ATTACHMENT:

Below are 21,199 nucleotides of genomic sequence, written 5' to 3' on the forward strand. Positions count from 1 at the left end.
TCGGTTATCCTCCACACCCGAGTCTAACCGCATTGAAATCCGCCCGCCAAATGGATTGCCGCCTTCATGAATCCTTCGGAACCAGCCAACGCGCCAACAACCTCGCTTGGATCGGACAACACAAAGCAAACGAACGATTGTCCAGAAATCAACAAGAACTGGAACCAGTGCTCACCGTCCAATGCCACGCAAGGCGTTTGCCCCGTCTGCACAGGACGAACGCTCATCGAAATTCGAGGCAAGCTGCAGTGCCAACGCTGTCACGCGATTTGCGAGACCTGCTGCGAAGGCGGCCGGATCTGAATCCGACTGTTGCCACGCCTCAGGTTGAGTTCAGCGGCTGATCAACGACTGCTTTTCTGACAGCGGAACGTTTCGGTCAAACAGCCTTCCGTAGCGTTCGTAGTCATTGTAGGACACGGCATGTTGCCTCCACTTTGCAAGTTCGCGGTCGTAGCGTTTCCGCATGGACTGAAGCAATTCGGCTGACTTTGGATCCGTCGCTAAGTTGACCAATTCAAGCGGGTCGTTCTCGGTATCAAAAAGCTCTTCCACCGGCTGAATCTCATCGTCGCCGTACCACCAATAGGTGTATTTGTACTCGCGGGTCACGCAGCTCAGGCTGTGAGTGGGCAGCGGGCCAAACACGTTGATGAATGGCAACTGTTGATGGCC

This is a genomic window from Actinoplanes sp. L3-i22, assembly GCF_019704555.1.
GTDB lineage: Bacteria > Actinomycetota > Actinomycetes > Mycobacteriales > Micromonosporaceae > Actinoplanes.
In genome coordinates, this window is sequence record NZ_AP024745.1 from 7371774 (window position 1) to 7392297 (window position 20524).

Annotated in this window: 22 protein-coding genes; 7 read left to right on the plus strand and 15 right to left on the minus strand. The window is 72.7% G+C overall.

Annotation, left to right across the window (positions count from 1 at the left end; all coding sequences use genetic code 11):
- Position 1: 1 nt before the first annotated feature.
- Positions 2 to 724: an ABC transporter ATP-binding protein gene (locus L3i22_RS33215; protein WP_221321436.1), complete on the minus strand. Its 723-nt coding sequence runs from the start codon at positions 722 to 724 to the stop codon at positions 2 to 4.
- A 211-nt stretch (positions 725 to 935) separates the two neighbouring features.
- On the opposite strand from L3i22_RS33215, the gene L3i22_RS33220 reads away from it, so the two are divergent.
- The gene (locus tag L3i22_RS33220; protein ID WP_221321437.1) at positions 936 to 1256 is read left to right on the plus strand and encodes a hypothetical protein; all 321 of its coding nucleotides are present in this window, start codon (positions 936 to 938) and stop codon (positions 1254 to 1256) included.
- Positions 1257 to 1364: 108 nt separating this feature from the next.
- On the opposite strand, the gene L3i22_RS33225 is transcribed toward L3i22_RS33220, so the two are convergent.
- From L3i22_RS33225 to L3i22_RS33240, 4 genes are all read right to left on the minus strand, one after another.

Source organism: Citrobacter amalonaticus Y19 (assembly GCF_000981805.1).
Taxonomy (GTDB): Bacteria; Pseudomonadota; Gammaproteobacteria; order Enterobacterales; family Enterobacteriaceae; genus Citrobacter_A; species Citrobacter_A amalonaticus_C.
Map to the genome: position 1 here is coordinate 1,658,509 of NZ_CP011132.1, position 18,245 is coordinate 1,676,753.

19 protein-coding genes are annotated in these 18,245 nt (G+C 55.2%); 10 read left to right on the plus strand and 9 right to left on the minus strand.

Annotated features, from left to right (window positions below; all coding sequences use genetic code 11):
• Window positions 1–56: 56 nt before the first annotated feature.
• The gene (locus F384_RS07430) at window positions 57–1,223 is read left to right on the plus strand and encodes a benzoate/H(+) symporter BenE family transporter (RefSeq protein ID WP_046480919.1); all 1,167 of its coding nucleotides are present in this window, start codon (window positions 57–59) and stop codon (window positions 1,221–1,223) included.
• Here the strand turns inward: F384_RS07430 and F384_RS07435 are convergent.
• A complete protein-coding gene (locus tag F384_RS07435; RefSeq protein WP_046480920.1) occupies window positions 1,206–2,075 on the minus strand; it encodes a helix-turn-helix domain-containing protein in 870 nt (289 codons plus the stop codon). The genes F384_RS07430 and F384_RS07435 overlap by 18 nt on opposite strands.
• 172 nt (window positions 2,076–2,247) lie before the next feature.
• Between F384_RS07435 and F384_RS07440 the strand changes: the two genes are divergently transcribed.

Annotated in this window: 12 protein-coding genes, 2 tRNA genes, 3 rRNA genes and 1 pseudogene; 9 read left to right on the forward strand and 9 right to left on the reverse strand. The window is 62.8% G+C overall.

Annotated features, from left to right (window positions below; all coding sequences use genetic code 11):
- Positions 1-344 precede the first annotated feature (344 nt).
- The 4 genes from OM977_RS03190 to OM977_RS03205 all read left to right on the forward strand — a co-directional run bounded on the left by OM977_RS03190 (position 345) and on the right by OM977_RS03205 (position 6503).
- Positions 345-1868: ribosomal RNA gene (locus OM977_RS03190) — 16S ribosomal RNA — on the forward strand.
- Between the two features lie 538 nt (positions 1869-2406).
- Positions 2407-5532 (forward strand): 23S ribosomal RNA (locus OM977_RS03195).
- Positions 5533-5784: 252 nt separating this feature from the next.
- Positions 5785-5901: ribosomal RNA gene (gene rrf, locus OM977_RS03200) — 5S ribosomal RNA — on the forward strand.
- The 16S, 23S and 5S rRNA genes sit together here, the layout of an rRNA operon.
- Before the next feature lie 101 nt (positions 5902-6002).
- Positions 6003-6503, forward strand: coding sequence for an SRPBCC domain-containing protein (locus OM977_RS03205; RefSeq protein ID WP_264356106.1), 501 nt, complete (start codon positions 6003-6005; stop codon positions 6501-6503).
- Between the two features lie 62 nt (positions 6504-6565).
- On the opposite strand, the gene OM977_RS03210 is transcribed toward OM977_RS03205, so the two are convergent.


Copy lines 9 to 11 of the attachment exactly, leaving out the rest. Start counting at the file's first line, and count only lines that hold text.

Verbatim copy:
- Positions 2 to 724: an ABC transporter ATP-binding protein gene (locus L3i22_RS33215; protein WP_221321436.1), complete on the minus strand. Its 723-nt coding sequence runs from the start codon at positions 722 to 724 to the stop codon at positions 2 to 4.
- A 211-nt stretch (positions 725 to 935) separates the two neighbouring features.
- On the opposite strand from L3i22_RS33215, the gene L3i22_RS33220 reads away from it, so the two are divergent.